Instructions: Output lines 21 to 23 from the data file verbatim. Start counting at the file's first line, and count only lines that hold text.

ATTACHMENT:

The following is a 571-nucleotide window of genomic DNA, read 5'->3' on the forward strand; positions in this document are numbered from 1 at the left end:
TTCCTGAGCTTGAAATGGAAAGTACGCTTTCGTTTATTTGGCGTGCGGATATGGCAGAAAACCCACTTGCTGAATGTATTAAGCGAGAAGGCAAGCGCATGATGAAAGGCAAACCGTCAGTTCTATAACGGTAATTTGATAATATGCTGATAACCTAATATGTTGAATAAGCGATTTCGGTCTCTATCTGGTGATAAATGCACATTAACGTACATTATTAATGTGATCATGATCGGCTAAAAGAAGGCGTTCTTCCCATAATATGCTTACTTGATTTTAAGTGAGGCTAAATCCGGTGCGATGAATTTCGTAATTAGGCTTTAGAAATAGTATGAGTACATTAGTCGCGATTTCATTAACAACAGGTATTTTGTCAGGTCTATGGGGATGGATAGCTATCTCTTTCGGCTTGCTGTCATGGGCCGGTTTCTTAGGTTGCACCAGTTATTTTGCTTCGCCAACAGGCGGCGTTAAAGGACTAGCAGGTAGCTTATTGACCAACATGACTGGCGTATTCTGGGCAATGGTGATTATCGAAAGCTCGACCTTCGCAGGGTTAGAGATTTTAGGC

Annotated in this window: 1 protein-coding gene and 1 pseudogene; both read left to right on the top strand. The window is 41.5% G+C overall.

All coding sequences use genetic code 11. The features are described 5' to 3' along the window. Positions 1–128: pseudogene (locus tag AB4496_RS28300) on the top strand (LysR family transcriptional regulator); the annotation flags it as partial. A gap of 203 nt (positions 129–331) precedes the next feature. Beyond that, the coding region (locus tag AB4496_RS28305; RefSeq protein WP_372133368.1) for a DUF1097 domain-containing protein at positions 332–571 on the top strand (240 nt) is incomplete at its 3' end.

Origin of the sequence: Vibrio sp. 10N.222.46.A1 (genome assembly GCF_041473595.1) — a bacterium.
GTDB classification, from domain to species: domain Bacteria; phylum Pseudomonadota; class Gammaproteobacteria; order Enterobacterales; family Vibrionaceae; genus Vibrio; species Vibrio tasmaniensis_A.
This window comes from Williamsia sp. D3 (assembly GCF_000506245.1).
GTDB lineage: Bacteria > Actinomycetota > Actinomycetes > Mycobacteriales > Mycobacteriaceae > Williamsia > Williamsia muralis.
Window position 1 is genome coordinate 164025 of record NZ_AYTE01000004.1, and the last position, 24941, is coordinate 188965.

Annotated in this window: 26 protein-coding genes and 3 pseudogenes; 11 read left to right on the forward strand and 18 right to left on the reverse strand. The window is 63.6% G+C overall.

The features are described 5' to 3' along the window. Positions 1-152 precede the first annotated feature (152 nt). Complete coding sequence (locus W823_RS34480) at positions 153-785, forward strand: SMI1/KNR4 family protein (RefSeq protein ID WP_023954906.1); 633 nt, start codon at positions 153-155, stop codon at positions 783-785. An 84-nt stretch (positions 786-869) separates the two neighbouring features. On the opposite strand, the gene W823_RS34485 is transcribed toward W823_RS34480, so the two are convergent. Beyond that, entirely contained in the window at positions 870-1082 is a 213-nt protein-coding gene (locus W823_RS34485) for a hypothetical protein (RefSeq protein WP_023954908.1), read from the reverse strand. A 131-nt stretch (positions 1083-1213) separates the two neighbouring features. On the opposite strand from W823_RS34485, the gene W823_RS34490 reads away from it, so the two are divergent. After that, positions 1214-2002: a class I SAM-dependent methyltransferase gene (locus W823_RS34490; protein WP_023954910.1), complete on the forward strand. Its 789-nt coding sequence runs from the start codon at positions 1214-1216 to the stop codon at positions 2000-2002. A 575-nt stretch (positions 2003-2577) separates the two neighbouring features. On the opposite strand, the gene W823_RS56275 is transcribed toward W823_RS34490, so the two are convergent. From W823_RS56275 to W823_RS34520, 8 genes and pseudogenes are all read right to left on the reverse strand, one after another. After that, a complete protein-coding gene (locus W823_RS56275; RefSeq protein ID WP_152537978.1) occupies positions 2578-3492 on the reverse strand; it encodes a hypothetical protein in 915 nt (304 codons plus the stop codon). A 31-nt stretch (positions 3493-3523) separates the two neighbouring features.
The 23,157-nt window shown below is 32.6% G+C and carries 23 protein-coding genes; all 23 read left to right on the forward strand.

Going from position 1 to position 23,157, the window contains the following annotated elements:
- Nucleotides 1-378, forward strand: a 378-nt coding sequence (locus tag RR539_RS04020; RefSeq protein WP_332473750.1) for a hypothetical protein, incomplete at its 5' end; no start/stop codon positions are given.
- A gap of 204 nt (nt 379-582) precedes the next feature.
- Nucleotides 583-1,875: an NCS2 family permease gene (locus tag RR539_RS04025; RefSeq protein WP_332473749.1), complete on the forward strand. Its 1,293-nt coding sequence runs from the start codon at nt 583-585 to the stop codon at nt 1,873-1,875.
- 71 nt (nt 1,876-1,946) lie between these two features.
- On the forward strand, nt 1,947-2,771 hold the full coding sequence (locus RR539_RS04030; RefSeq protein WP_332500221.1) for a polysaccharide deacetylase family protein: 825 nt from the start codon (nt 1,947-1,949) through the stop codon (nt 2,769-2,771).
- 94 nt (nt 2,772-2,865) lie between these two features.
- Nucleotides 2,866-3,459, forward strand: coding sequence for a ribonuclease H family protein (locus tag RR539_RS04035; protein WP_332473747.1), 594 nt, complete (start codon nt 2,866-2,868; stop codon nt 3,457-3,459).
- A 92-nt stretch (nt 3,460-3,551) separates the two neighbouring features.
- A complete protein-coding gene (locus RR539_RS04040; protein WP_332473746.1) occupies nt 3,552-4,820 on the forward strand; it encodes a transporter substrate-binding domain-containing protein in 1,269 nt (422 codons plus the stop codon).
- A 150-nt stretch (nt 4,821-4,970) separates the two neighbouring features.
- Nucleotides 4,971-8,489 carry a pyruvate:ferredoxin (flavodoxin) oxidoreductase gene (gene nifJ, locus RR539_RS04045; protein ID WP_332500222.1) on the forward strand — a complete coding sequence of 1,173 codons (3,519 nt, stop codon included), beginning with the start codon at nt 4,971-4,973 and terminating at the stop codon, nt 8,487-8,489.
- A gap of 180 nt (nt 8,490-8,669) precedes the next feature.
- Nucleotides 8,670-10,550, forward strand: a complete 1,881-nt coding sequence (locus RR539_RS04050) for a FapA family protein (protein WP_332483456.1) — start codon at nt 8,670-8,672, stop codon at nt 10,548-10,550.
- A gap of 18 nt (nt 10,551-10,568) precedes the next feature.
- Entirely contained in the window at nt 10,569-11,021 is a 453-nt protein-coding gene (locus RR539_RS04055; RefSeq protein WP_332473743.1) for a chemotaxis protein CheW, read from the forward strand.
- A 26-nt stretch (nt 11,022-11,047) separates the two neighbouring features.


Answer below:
- A 92-nt stretch (nt 3,460-3,551) separates the two neighbouring features.
- A complete protein-coding gene (locus RR539_RS04040; protein WP_332473746.1) occupies nt 3,552-4,820 on the forward strand; it encodes a transporter substrate-binding domain-containing protein in 1,269 nt (422 codons plus the stop codon).
- A 150-nt stretch (nt 4,821-4,970) separates the two neighbouring features.